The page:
In our Student Handbook, the mission of Nashotah House is expressed in seven commitments:
Some of those commitments are obviously outward, visible and measurable; others are inward, spiritual and impossible to quantify, but they are all thoroughly Benedictine. The Benedictine spirituality which connects outward and visible disciplines with inward and spiritual realities is emphatically incarnational.
This is the spirituality whose end—whose purpose, whose telos—is doxology. Its most obvious discipline, then, is that of worship, but at Nashotah House, the Benedictine disciplines of work and study are also vital to our common life.
The Rule of St. Benedict says that the members of the community must learn to serve each other, “and no one should be excused from kitchen duty except for sickness or because he is more usefully engaged elsewhere; because through this service we gain increased charity.” This why each of our students is assigned to a work crew, which devotes two hours of labor each week to the care, maintenance or cleaning of a part of our campus and physical plant. Obviously, our work crews significantly reduce the seminary’s overhead costs and enrich the hospitality we are able to offer visitors, but the discipline of physical labor has powerful inward effects as well. It is essential to a balanced life, contributes to the good of the community, and strengthens the bond of charity among those who work together. Work, then, is an act of love, embodied.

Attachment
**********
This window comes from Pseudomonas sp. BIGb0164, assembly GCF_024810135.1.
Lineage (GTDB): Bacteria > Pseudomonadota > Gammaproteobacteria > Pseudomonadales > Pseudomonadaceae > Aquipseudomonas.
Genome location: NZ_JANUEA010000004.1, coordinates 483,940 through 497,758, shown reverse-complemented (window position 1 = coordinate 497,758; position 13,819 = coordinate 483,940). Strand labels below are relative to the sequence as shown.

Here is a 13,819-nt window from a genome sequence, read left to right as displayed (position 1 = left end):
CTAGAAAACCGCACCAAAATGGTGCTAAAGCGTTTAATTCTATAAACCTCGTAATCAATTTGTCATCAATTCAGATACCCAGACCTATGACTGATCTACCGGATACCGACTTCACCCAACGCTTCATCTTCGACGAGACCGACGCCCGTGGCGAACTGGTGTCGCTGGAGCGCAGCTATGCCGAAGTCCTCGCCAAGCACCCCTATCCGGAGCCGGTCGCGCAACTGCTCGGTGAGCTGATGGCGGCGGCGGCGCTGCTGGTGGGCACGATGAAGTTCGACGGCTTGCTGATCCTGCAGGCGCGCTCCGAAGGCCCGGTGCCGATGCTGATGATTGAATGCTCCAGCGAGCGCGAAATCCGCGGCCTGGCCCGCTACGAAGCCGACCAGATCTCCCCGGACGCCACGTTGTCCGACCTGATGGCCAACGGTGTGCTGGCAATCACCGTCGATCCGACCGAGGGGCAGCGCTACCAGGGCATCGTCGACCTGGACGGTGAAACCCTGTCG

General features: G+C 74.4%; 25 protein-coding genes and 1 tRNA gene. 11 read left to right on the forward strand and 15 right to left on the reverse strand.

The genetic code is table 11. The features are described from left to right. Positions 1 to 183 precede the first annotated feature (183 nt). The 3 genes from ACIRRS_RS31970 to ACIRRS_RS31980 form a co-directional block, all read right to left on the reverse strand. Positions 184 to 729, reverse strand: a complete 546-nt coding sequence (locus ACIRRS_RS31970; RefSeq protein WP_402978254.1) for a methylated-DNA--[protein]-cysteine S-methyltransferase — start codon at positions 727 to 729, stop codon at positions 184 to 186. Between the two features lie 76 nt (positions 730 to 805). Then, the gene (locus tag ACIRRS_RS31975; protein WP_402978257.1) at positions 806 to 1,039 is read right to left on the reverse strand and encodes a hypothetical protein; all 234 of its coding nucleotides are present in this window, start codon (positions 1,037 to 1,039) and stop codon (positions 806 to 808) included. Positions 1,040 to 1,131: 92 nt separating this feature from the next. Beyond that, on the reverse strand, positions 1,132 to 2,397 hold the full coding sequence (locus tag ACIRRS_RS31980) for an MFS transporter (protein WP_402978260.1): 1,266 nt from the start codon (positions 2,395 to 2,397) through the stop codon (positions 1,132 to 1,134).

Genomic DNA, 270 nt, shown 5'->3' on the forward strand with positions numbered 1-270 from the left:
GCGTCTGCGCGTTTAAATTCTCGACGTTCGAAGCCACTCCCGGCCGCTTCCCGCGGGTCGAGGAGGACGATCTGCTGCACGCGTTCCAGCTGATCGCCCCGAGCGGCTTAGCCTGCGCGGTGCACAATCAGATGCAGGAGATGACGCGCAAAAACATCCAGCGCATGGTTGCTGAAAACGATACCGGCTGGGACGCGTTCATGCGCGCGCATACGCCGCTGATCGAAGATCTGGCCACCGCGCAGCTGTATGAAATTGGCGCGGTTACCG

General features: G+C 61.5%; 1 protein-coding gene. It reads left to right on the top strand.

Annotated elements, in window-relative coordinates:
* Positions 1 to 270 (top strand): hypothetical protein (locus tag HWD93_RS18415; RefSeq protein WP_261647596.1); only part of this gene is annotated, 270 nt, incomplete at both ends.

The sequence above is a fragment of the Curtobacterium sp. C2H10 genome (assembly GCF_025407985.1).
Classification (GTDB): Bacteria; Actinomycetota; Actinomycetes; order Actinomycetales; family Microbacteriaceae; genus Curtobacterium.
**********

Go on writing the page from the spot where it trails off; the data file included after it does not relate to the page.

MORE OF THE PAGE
In the same way, academic study at Nashotah House is meant to gain our students something more than a body of abstract knowledge. In Benedictine spirituality, study is a spiritual discipline, whose end is to transform us through the renewal of our minds. It is also a discipline of charity, which trains us to honor our authorities, to honor the wisdom of those who came before us, and to honor our fellow students as we participate in their education.
This is why worship, work and classroom attendance are mandatory at Nashotah House. In our tradition, the practice of ministry is not a profession but a vocation—vocare means to call out. Benedict says that we “must not love our own will nor take pleasure in carrying out our desires, but rather by our actions to imitate the Lord in saying, ‘I came not to do my own will, but that of him who sent me.’” The daily practice of study, work, and prayer, forms our students for a ministry disciplined by study, work, and prayer, and distinguished by love.
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